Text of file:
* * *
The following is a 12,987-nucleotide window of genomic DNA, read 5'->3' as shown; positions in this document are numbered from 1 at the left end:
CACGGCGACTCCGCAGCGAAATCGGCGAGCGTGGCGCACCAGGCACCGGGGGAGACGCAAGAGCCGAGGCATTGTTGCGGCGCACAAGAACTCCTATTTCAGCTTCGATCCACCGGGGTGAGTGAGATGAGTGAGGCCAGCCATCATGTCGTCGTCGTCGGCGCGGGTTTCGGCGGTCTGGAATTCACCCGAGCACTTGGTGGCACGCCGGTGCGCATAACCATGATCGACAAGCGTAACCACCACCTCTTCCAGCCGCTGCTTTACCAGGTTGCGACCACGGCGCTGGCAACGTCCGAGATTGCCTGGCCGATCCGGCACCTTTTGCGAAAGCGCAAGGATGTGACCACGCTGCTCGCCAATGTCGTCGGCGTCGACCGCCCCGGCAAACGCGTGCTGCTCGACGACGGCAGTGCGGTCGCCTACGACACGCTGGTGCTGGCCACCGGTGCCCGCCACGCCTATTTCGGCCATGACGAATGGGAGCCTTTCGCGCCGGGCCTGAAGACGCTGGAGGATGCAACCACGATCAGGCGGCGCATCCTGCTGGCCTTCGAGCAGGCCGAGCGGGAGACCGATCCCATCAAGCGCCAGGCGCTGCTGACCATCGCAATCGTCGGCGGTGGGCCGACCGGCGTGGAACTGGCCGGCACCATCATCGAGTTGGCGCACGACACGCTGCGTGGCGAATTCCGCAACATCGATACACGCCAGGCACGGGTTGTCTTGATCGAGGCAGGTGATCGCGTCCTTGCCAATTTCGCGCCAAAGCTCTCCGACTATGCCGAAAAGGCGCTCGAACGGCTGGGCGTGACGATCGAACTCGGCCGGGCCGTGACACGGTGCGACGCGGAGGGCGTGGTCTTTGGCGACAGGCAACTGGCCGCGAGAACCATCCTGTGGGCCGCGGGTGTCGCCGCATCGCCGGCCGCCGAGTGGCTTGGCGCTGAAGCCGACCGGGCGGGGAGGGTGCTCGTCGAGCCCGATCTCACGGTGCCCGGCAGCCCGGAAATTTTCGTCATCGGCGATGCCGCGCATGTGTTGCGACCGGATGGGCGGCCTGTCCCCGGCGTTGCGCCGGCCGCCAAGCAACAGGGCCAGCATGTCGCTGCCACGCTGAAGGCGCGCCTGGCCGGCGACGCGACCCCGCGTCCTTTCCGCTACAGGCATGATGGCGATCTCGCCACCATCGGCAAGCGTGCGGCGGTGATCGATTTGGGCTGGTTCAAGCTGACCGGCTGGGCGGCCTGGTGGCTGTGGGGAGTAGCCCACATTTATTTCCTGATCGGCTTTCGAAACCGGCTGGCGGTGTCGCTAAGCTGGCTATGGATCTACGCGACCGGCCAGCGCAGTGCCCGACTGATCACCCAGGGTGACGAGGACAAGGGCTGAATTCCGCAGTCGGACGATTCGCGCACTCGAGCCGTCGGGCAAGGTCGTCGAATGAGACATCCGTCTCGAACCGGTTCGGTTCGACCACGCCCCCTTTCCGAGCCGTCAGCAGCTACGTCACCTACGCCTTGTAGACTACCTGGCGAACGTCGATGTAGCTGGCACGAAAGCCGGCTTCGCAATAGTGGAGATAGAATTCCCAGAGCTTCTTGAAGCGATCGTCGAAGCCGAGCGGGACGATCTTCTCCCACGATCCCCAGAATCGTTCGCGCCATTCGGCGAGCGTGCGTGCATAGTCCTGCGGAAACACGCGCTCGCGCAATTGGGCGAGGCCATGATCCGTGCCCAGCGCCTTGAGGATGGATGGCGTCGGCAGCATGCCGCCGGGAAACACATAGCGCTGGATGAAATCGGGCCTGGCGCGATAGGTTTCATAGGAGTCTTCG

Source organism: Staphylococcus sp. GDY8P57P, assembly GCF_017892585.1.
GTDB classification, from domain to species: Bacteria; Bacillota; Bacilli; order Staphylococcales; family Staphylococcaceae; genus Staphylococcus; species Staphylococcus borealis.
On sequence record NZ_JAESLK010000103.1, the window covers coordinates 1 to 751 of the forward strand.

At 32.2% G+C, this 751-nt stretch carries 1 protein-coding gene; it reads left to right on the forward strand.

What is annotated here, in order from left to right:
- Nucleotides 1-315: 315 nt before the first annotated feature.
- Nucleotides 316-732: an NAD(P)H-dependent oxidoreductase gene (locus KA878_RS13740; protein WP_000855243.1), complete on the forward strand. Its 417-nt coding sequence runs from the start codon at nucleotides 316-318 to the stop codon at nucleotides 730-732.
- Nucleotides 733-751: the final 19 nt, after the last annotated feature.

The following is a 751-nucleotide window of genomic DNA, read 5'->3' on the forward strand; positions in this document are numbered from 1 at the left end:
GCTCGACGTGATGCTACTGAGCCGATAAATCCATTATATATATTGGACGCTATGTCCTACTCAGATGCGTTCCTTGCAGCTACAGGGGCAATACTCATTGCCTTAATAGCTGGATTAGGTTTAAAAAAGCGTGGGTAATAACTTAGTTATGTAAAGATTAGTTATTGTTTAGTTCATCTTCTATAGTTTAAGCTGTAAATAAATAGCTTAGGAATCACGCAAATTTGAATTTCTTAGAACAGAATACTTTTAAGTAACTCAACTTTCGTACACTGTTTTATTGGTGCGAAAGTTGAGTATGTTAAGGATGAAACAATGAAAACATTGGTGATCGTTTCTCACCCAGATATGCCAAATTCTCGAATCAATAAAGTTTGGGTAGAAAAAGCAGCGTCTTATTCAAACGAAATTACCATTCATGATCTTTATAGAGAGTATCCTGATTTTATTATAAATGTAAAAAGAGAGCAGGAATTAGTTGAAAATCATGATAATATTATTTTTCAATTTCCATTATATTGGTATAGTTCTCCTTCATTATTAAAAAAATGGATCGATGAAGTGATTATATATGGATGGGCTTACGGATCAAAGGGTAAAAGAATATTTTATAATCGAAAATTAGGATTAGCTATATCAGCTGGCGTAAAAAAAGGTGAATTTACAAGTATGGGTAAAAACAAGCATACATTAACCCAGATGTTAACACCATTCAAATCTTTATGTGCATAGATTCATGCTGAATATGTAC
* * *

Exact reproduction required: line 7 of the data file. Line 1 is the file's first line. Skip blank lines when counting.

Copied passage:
What is annotated here, in order from left to right: